Strong set of psychedelic free-noise-guitar punkish improvised avant-rock with added Middle Eastern elements from Sunn Trio on Electric Esoterica (TWENTY ONE EIGHTY TWO RECORDING COMPANY KHZ 1003LP) …this combo from Arizona are entirely new to me but have been active since 2015 at least starting with their Radiowaves album and carrying on with subsequent releases for Sky Lantern Records.
Their name may have led you to expect some sort of connection to Sunn O))), but there is none; is anything, Joel Robinson and his crew draw some of their inspiration from the same well as Sun City Girls, and indeed there is a connection if you include the Alternative Particle Choir (of which Alan Bishop is a member) and the Mount Meru Anthology – a publishing strategy that also draws in Richard Bishop and Charles Gocher. Membership of Sunn Trio is perhaps a bit hard to pin down – they are one of those combos who like a fluid arrangement, and have sometimes had ten members on stage or present in the room for a bout with the recording engineer, but at time of writing they are a trio – Paul Borman on bass, Andrew Flores doing drums and exotic percussion, and lead guitarist Joel Robinson who also plays the oud, and adds field recordings, shortwave radios, and more percussion to the general Moroccan stew. Having said that, the trio is augmented on this record by Sam Plattner with his computers, field recordings, and more percussion (he also mixed the record).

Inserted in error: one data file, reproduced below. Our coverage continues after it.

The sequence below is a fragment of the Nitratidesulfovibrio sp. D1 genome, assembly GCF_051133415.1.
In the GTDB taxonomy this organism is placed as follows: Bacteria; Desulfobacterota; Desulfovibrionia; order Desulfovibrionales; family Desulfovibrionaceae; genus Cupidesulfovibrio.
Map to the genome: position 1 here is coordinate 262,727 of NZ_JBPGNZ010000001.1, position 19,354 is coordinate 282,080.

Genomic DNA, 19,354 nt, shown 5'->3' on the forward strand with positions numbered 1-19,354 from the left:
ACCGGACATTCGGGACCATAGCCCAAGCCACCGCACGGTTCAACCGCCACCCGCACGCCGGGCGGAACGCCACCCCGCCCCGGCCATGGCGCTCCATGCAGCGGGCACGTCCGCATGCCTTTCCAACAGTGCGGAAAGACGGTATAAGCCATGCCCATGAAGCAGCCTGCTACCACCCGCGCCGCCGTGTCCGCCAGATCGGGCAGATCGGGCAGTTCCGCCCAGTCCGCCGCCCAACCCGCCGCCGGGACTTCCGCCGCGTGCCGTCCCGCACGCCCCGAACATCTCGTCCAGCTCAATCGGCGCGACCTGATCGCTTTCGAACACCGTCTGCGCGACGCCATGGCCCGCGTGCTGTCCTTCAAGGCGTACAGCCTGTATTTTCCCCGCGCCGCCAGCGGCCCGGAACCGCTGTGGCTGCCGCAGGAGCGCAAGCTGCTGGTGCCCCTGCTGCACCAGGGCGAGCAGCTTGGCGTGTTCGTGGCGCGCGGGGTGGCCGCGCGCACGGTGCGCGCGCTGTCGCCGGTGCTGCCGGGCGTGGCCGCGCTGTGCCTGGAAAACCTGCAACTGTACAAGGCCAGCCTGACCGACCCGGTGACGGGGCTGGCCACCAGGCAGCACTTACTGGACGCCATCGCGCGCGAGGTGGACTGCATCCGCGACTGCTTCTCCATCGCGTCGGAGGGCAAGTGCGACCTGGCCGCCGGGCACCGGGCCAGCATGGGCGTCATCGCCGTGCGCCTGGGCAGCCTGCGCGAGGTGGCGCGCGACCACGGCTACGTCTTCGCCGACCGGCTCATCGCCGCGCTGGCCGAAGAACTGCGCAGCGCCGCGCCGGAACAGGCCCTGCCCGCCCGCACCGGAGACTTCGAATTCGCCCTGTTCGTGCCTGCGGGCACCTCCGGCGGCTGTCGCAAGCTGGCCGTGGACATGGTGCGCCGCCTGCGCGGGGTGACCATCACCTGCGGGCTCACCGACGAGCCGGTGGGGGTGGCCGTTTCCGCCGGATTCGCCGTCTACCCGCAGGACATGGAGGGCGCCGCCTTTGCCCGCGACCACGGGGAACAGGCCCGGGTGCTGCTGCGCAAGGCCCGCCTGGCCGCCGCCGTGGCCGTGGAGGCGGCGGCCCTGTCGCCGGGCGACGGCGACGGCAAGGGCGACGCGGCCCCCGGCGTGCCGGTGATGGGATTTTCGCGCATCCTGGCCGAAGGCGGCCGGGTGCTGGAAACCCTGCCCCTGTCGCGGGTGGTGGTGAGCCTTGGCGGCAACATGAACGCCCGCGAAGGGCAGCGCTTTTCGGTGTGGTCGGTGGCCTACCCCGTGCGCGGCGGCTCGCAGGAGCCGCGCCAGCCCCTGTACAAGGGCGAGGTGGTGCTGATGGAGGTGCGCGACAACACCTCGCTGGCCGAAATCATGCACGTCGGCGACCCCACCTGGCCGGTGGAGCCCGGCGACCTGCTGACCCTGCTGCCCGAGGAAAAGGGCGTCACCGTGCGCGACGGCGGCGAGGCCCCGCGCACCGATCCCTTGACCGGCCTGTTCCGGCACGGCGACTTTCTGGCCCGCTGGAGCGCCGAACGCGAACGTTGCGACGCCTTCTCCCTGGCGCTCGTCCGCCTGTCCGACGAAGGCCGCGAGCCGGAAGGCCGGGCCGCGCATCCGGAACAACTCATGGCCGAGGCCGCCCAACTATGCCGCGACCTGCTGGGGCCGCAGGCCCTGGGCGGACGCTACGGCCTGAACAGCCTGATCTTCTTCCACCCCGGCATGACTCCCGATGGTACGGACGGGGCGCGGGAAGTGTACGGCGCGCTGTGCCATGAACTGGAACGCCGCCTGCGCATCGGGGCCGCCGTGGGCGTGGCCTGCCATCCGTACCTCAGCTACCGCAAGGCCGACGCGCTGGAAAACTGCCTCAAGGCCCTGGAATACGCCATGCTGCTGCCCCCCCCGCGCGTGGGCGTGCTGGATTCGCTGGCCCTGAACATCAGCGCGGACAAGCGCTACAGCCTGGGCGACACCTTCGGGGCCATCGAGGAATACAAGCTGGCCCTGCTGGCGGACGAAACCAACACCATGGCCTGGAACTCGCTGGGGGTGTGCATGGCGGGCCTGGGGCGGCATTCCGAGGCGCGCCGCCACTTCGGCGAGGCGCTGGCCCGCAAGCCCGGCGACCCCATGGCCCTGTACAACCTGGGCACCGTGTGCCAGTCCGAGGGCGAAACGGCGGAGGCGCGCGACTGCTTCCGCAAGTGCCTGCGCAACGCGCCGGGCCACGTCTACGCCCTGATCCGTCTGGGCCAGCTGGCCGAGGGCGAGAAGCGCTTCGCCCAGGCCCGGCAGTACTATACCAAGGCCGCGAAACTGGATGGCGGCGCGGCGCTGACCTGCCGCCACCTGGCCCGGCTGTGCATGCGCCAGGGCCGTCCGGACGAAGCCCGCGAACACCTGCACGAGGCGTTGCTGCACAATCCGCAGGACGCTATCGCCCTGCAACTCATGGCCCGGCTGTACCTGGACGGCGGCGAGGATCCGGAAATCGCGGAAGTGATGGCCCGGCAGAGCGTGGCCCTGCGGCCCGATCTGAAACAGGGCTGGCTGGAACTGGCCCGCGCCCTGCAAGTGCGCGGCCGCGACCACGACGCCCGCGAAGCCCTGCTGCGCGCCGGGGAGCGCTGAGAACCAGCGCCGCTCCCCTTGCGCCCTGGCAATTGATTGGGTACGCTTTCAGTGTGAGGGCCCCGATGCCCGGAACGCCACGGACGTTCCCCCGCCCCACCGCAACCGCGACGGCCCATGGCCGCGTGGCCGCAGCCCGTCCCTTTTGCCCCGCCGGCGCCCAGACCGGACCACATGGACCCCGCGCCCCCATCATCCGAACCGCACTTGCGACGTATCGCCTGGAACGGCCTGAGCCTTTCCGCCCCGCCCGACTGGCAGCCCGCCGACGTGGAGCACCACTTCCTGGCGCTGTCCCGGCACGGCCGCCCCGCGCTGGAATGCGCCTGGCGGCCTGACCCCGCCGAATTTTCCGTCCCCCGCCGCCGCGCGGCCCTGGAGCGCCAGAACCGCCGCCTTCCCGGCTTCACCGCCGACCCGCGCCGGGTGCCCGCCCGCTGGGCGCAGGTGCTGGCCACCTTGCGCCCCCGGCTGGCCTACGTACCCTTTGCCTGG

The band have a fast mode and a slow mode – the former of these has the most immediate appeal, and the lively psych-drenched instrumental freakouts of the trio are just the thing to turn to when your Sun City Girls LPs have worn out. Robinson’s crazed guitar style is packed with non-Western intervals, the hocketing rhythms are exactly like taking a ride on a grumpy camel, and the recordings are deliberately layered and treated to provide mouthfuls of earthy spice with every bite. The latter, slow mode however might just be more original and intriguing to those of a mystery-seeking bent. Short, puzzling interludes of sonic construction they be, some less than three mins in length, and without any discernible melody or tune-like form to help orient us, as we are dragged into some remote corner of an Eastern bazaar to taste forbidden fruits and potentially lethal doses of hashish.
Besides delivering all of these very convincing ethnic flavours and modes, the record has a political dimension (if the press notes are to be believed), with references to recent wars, disasters and military atrocities – Iraq, Syria, Afghanistan and the Arab Spring are all name-checked. The music of Sunn Trio represents an attempt to build bridges, make reparations, reach out to people of other nations, hence the slogan “urgent music for urgent times”. Encouraging to note Mark Gergis (of Mono Pause and Sublime Frequencies) is here for mastering duties too. Exciting and energising music, and lovely sleeve design too. Arrived 17th June 2020.